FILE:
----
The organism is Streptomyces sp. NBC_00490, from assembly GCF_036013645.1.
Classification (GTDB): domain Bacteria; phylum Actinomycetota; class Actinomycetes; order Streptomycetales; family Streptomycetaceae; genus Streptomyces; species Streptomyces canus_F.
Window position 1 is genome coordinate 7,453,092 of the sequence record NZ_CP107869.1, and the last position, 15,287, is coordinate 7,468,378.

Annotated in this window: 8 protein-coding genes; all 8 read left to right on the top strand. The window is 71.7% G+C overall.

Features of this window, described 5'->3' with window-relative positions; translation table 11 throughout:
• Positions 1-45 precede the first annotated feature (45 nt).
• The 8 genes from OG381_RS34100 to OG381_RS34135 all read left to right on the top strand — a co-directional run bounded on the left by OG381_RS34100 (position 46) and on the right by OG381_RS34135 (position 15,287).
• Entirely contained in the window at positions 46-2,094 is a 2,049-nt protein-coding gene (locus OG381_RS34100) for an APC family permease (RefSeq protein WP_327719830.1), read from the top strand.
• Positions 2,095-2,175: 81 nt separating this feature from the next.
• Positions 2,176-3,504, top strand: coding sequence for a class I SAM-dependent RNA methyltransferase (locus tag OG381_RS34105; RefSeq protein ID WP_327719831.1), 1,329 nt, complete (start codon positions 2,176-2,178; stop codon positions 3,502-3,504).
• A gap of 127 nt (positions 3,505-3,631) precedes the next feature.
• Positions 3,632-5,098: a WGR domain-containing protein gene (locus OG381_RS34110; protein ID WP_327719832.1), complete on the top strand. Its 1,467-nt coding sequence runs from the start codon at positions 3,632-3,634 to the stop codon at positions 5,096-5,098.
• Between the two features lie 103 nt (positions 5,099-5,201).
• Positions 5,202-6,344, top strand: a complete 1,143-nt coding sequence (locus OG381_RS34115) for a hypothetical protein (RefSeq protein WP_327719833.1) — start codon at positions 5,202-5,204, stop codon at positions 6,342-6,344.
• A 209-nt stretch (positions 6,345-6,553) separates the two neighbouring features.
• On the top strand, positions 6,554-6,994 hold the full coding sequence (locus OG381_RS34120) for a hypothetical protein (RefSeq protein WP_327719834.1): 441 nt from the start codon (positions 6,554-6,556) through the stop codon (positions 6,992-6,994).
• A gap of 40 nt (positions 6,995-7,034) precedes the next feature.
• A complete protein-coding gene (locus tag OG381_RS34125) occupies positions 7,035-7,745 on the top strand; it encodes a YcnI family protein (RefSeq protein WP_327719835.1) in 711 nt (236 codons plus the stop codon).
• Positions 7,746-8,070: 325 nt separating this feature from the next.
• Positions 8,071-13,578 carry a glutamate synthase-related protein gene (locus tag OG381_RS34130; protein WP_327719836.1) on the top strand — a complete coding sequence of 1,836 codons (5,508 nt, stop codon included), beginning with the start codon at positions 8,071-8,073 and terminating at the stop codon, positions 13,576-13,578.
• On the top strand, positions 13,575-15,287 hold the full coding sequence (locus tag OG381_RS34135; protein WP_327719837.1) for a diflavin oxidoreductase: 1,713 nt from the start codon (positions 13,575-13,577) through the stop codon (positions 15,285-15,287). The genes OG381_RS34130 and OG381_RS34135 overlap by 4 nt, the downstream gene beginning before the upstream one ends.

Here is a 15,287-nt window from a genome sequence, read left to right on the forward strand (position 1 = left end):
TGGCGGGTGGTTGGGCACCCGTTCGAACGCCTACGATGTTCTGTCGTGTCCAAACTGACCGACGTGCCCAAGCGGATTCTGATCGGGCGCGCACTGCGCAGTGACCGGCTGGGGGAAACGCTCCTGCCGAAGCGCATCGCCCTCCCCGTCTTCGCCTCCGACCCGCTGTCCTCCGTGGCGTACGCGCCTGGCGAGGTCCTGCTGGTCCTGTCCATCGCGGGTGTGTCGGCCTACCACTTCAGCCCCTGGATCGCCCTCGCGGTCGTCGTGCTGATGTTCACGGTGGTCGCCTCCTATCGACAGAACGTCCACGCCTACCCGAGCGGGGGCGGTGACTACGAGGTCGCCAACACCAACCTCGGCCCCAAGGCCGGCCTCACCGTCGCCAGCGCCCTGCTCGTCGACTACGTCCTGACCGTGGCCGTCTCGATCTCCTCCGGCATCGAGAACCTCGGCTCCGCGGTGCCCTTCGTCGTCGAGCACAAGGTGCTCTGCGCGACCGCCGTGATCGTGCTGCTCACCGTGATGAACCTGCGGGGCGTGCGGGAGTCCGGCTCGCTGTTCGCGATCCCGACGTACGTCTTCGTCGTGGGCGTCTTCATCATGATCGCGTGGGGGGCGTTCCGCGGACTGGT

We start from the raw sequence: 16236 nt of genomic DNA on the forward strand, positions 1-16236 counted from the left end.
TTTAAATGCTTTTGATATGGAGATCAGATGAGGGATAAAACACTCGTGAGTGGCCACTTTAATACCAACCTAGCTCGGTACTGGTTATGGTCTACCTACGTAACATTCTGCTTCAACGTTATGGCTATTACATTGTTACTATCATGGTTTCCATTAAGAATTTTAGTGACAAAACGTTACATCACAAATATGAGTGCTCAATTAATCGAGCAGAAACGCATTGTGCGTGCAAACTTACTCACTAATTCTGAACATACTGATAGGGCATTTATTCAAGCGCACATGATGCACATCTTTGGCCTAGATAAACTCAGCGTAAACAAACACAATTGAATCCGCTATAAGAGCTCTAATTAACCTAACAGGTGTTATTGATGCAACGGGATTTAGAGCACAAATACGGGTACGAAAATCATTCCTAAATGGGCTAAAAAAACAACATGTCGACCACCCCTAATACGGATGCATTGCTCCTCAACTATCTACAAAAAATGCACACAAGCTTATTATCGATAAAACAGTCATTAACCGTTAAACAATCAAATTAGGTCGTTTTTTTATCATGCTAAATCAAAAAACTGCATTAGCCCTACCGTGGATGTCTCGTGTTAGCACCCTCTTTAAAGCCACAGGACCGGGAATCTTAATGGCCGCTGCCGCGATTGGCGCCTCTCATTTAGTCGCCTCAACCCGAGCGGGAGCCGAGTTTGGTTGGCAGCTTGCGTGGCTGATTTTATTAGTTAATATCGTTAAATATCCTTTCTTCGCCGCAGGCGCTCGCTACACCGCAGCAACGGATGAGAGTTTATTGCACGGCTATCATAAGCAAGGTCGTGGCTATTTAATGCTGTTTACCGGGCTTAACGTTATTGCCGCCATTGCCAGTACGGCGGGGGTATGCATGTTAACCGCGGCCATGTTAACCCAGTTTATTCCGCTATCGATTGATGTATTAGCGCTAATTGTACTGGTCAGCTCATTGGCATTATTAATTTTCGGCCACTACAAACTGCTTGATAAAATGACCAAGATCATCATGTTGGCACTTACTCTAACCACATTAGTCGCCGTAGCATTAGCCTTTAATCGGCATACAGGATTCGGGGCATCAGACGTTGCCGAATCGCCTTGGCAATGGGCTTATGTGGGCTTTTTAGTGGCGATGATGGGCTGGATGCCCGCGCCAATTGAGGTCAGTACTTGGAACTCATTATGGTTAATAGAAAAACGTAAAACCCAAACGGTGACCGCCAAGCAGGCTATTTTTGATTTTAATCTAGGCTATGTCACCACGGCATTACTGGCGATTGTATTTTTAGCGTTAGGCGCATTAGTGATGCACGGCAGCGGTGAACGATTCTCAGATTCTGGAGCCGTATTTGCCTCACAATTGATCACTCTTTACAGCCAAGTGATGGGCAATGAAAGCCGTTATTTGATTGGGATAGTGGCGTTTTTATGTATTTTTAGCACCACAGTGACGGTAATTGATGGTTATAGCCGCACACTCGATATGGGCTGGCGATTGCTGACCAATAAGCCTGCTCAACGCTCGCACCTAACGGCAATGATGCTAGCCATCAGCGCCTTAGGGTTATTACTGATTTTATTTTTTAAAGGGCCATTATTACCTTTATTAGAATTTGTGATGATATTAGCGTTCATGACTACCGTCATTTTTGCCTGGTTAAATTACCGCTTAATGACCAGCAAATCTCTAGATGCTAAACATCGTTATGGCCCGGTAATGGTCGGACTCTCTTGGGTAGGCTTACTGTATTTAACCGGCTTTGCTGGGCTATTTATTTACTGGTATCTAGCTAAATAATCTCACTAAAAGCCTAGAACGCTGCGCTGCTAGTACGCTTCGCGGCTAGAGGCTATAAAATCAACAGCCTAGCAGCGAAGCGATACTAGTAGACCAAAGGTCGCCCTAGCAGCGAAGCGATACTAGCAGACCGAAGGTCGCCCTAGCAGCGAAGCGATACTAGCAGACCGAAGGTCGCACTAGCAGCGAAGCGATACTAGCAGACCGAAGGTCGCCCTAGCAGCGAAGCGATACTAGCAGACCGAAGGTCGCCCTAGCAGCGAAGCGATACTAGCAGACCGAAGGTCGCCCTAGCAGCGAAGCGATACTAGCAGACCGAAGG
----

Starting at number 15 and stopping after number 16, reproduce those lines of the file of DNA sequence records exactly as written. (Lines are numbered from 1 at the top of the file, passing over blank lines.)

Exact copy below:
• A 209-nt stretch (positions 6,345-6,553) separates the two neighbouring features.
• On the top strand, positions 6,554-6,994 hold the full coding sequence (locus OG381_RS34120) for a hypothetical protein (RefSeq protein WP_327719834.1): 441 nt from the start codon (positions 6,554-6,556) through the stop codon (positions 6,992-6,994).